As you can probably gather by now, I derive great joy from cooking. Almost nothing gets in the way of my reveling in the preparation of a good meal: whether it’s cooked in an unusually small kitchen, it’s a dinner for picky eaters or it’s made with limited ingredients, I like the challenge! Note, however, the word almost. This is because, on a yearly basis, my desire to cook begins to wane with the arrival of summer, or rather, the unbearably hot summer in Rome.

My apartment has no air-conditioning (most apartments here in Rome do not have it, actually.) At home in the summer I tend to spend most of my time parked in front of my trusty electric fan, which unfortunately is little comfort in the sometimes 90-plus degree heat. In these conditions, whipping up a cake does not seem quite so inviting, stirring risotto over a hot stove for a half hour seems impossible and roasting anything in the oven seems just plain unbearable. I always reach a point where I think that subsisting on gelato – preferably purchased and consumed in a gelateria with air-conditioning – is the only way to survive the season.

Gelato, for dinner?
Gelato, for dinner?

This recipe for basil pesto, however, is one that saves me every summer. For those of you unfamiliar with pesto – from the Italian verb pestare, which means to crush – it is an uncooked sauce made of basil, parmesan, olive oil and pine nuts. It comes from Genoa, in the Liguria region of Italy. It perfectly showcases ever-abundant summer basil, is extremely flavorful and quick to make and, best of all, requires just a whirl or two in the food processor – no heat needed! Pesto is traditionally served over pasta (just a few minutes of boil time to cook the pasta – avoid standing over the pasta pot as much as possible to stay cool!) It is good over cold pasta as well, and is delicious served with grilled chicken or fish, or spread on toasted bread as an appetizer.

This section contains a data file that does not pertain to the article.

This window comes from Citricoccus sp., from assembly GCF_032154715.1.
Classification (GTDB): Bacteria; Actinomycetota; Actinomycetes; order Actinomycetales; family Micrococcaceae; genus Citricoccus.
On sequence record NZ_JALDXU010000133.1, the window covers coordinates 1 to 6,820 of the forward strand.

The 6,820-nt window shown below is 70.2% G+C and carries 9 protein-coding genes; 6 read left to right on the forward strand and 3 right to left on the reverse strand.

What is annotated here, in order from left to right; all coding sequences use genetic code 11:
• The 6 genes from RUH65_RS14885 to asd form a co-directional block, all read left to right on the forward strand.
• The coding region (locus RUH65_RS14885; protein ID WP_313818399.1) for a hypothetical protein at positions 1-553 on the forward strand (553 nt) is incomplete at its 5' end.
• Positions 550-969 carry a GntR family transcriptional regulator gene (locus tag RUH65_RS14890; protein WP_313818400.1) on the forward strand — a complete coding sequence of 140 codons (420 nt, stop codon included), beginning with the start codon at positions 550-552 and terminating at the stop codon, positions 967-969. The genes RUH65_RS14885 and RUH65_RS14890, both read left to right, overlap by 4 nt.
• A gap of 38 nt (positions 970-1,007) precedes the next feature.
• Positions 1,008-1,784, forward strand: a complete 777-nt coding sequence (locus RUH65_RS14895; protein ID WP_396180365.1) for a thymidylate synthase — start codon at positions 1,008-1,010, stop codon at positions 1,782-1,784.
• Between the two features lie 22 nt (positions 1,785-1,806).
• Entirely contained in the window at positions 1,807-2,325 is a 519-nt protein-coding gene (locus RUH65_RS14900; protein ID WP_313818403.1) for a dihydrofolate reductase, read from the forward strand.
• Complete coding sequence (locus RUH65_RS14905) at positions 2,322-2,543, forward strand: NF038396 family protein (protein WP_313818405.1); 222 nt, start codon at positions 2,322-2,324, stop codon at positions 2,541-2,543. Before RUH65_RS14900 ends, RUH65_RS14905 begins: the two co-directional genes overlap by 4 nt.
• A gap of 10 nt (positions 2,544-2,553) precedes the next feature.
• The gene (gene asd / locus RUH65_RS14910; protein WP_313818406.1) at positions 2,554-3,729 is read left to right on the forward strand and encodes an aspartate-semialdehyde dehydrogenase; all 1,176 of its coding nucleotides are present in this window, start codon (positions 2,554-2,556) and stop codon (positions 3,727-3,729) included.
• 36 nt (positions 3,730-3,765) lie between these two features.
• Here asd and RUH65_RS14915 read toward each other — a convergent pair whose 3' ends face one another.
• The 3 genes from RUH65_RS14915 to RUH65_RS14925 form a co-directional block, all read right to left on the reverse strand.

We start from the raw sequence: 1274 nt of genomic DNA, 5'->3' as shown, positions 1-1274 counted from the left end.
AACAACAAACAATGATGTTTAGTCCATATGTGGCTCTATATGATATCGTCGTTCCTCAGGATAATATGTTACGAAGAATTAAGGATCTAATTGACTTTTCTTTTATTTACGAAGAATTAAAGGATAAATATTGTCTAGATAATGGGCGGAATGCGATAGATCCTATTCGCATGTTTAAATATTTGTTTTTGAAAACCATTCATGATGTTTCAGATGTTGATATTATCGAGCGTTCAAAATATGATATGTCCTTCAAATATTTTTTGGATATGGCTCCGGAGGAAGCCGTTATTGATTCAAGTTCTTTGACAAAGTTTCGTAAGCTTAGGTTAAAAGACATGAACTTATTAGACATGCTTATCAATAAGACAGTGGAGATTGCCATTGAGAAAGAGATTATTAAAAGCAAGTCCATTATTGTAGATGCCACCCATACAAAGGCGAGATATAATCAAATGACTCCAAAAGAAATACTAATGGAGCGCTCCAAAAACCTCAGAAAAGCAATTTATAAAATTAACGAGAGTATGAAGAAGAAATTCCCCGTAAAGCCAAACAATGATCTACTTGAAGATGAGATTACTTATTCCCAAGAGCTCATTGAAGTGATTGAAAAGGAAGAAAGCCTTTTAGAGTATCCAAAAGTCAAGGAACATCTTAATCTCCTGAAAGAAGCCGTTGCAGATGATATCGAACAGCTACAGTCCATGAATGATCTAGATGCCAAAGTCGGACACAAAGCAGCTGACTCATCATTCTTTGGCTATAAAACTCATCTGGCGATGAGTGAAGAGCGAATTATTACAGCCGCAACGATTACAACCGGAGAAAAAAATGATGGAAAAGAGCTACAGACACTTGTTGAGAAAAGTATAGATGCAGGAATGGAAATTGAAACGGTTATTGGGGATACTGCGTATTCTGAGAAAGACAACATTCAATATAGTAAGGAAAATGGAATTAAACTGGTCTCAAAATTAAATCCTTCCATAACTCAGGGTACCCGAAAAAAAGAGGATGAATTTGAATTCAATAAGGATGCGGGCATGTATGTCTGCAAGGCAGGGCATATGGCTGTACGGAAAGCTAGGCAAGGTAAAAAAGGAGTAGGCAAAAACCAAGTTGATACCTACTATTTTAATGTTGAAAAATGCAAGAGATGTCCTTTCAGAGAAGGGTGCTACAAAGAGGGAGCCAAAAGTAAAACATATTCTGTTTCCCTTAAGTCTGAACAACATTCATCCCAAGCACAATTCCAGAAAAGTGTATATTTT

The traditional pesto recipe uses pine nuts, but since they can be a bit pricey, you could also substitute walnuts. Once you are comfortable with this traditional recipe, you could also mix and match the herb and nut combination; pistachio pesto (common in Sicily,) arugula pesto and even sundried tomato pesto are great too.

Spaghetti with pesto alla genovese (Credit: Lucadea)
Spaghetti with pesto alla genovese (Credit: Lucadea)

Basil Pesto Recipe


1 garlic clove, peeled
2 cups (40 grams, or two large bunches) fresh basil leaves
1/4 cup (28 grams) toasted pine nuts or walnuts
Salt and freshly ground black pepper
1/2–3/4 cup (50–75 grams) extra-virgin olive oil
1/2 cup (56 grams) grated parmesan


Process the garlic, basil leaves, pine nuts, salt and pepper in the food processor, pulsing until finely chopped. As the food processor is going, pour in the olive oil slowly. The pesto should be thick but smooth; if it seems a bit too thick, you can add a little more oil to achieve the desired consistency. Transfer to a bowl and stir in the 1/2 cup of parmesan. This makes enough pesto for about 1 pound (448 grams) of pasta, which is enough to serve 4–6 people. Note that you can keep pesto in the refrigerator for up to 3 days, covered; drizzle a little bit of olive oil on top of the pesto to keep it from discoloring.

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